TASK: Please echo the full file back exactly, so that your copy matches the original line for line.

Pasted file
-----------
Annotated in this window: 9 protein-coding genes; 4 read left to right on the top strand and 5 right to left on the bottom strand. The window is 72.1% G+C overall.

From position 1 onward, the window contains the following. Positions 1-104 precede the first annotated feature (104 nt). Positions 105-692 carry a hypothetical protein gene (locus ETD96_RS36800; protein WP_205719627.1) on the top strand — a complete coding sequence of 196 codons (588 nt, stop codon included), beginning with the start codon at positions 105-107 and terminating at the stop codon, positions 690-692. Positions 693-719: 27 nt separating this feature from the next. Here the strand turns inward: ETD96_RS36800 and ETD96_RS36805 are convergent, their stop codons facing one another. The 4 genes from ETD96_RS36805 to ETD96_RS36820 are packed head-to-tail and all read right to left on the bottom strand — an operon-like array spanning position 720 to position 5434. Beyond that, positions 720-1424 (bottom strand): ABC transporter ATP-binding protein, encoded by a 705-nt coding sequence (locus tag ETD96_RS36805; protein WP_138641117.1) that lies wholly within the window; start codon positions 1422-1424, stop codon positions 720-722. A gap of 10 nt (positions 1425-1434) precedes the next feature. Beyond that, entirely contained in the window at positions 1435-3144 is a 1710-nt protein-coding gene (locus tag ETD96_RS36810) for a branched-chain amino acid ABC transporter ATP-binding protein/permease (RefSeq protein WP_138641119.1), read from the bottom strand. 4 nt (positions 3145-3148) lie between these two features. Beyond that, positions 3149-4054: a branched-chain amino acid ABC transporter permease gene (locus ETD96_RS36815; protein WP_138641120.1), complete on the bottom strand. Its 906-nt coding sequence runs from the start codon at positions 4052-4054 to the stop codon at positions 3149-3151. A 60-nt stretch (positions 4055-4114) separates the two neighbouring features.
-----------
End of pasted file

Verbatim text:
Annotated in this window: 9 protein-coding genes; 4 read left to right on the top strand and 5 right to left on the bottom strand. The window is 72.1% G+C overall.

From position 1 onward, the window contains the following. Positions 1-104 precede the first annotated feature (104 nt). Positions 105-692 carry a hypothetical protein gene (locus ETD96_RS36800; protein WP_205719627.1) on the top strand — a complete coding sequence of 196 codons (588 nt, stop codon included), beginning with the start codon at positions 105-107 and terminating at the stop codon, positions 690-692. Positions 693-719: 27 nt separating this feature from the next. Here the strand turns inward: ETD96_RS36800 and ETD96_RS36805 are convergent, their stop codons facing one another. The 4 genes from ETD96_RS36805 to ETD96_RS36820 are packed head-to-tail and all read right to left on the bottom strand — an operon-like array spanning position 720 to position 5434. Beyond that, positions 720-1424 (bottom strand): ABC transporter ATP-binding protein, encoded by a 705-nt coding sequence (locus tag ETD96_RS36805; protein WP_138641117.1) that lies wholly within the window; start codon positions 1422-1424, stop codon positions 720-722. A gap of 10 nt (positions 1425-1434) precedes the next feature. Beyond that, entirely contained in the window at positions 1435-3144 is a 1710-nt protein-coding gene (locus tag ETD96_RS36810) for a branched-chain amino acid ABC transporter ATP-binding protein/permease (RefSeq protein WP_138641119.1), read from the bottom strand. 4 nt (positions 3145-3148) lie between these two features. Beyond that, positions 3149-4054: a branched-chain amino acid ABC transporter permease gene (locus ETD96_RS36815; protein WP_138641120.1), complete on the bottom strand. Its 906-nt coding sequence runs from the start codon at positions 4052-4054 to the stop codon at positions 3149-3151. A 60-nt stretch (positions 4055-4114) separates the two neighbouring features.